17. Memories | 3:34 | 3.25 - 3.5

18. Glenwood (Bonus Track) (Featuring Kanye West) | 2:39 | 4 - 4.25 (Produced by Kanye West)

“Ya’ll illy, I’m iller, I’m from Illnois.” “B-I-G is, gee whiz, he is / Sure he’ll be the man ever since a fetus.”

Overall Rating: 62 - 68.25 | 70 - 76% | 3.65 / 5 | Impressive; well above average; TRY IT

It all started with the Supa Dupa Lemonade video released at the beginning of the last year. Partly based off his recent XXL Freshman 2010 freestyle he did, and then adding to that, it looked like a new beginning for the G.O.O.D Music signee, and finally gave him something to characterize him besides the electro-tinged Getcha Some. Soon though, disgruntled fans and impatient critics soon began to wait for the constant delays, starting from Feburary, March, July, and finally it dropped on August 31st 2010. Probably due to the prolonged wait, or just the dissatisfaction of Big Seans material lately, it’s been said that Big Sean is just merely a uncharacteristic punchline rapper with a lack of ideas. Yet you have to ask yourself, isn’t it harder being original than just giving your fans a cohesive tape? Does it really matter in this decade currently whether your ideas have to be the most innovative, or the most experimental or quirky?

For now, the answer is a simple no. Currently we have stars like Rick Ross, Drake even people like Bruno Mars, all become famous even without providing any sort of characterisitic that they themselves pioneered. Rick Ross continues on the gangster mannerisms his predecessors have done, Drake crooning and rapping, just continuing on what other rappers have merely dabbled in, and Bruno Mars co-writing summer hits (Right Round, and his own summer hit, Just The Way You Are) Sure originality is a definite plus, but the critics of Big Sean act like it is his fatal flaw.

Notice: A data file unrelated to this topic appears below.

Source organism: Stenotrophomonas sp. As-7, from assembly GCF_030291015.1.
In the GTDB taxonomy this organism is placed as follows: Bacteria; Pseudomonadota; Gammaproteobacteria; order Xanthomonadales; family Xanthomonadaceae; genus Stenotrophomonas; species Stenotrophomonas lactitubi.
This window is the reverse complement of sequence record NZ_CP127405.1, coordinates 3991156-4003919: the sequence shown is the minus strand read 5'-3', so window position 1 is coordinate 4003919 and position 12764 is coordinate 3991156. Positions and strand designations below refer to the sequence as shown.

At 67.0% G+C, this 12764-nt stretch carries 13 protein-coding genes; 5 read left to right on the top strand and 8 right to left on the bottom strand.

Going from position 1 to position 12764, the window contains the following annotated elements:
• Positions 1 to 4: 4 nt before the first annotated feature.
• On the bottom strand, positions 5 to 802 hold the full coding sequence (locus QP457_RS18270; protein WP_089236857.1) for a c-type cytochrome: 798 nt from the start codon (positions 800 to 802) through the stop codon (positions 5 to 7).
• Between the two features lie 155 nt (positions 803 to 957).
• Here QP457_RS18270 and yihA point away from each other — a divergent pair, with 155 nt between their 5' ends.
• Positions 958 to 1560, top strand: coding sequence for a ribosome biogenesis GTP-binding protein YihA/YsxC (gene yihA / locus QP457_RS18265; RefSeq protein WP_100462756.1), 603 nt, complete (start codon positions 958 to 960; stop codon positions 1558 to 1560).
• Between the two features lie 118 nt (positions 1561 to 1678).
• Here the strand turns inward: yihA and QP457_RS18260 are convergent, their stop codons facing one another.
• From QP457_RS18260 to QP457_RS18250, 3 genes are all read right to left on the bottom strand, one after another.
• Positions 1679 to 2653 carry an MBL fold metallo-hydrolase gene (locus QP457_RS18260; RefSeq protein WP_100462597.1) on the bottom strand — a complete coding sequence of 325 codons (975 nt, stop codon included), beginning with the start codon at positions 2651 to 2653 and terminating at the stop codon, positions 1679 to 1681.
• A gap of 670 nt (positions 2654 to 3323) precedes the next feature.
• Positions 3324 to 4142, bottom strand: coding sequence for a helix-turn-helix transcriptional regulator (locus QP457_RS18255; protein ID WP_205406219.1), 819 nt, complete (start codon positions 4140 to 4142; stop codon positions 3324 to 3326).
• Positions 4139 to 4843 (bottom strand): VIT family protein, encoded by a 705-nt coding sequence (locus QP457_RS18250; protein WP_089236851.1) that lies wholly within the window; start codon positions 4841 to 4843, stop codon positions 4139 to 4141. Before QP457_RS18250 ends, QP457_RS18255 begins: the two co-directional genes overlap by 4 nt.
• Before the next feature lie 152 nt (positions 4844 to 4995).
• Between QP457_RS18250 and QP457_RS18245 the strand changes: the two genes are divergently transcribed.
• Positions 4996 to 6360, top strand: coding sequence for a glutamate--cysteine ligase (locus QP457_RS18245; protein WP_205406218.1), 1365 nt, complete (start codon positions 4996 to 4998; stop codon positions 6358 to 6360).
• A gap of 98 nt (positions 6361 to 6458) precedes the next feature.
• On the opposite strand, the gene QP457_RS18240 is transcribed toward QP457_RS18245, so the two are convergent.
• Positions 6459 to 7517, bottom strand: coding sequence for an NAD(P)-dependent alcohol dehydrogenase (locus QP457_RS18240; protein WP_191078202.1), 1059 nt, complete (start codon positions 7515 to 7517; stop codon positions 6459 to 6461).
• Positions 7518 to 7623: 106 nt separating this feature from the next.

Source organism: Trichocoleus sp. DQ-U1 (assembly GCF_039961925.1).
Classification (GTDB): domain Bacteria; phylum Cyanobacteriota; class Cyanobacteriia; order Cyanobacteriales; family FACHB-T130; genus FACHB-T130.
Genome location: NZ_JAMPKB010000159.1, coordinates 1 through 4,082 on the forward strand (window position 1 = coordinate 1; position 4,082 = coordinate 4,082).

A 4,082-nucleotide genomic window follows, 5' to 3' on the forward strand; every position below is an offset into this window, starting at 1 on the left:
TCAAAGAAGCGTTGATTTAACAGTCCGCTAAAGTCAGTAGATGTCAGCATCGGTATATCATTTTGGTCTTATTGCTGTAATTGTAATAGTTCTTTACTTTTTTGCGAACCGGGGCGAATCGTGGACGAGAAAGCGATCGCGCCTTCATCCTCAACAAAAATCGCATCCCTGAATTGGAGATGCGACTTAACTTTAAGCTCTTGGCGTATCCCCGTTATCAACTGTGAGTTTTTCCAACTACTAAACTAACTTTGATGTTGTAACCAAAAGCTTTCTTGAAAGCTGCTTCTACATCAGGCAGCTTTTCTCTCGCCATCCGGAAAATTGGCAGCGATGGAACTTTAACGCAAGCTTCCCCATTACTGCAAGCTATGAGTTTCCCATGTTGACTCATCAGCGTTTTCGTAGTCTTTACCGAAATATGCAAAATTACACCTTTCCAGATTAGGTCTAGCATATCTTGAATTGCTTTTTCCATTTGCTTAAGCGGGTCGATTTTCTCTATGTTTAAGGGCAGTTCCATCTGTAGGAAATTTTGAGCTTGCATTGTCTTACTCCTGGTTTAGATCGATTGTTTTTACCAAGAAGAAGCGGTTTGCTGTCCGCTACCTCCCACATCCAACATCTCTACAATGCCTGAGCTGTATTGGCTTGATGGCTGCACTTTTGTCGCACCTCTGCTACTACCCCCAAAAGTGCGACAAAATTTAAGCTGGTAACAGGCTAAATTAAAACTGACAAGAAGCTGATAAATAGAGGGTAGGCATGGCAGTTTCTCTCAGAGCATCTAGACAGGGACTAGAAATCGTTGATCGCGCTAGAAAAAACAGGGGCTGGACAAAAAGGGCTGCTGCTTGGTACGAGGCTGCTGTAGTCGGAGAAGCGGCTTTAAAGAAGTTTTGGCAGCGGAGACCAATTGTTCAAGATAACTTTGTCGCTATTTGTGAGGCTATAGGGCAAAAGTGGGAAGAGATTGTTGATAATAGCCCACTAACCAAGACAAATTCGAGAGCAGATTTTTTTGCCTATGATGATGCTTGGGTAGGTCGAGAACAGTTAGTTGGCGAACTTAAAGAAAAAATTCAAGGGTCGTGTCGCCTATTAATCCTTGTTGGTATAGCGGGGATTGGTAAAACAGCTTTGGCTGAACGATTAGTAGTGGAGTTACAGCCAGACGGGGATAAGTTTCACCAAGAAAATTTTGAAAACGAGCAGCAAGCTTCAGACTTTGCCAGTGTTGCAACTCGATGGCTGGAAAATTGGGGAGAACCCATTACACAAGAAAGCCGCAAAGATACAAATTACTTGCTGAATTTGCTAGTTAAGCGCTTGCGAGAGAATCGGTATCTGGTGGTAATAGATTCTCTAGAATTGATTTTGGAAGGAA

If anything, I’m more concerned with Big Sean’s blatant pop attempts. Getcha Some was Big Seans pop-opus, a electronica-tinged breakbeat along with blasting synths, and it seems to be the formula Big Sean seems to be following. Yet, why is Big Sean wasting his time on dull songs such as Too Fake (Just for the one, two, the relatively popular electronica-rap artist Chiddy Bang is on here too), or even songs like Meant To Be, a typical song about how Big was meant to be. Or if anything, we can be concerned about Big Sean’s choice of production. We’ve got songs like Hometown or Crazy that are just drab, monotonous tracks that could easily be added to Big Seans opponents arsenal of criticism.

Of course, you’ve got ridiculous tracks such as the horn and strings blaring High Rise, or the Drive Slow-sampling, 5 On It, even the moody, 808-minimalist dabblings of No I.D on the typically titled track, Money & Sex. Sure. Hell, you could even add the Finally Famous album-castaway, the piano-clunking rapping-duo Glenwood, with Kanye and Big Sean coming off each others lines. they don’t exactly demand different, but they simply demand a couple of undiscriminating ears to listen. The results are well worth it, as Big Sean constantly demonstrates his lyrical punchline muscle that’s made him so watched for these few years. From the first track, and even on his pop attempts, Big Sean always drops that one-liner or those several lines that makes your ears ring, making smiles and just providing a bunch of fun. It’s also fortunate for the kid that he can pretty much rap about the same things, and twist and formulate his punchlines for any occasion(Except Kanye, who just stole Glenwood with that Illinois line. Too ill.) Is that really a problem for anyone? After all I believe being an emcee was about entertaining the crowd, and if Big Sean can do that, that’s fantastic and simply, good for him.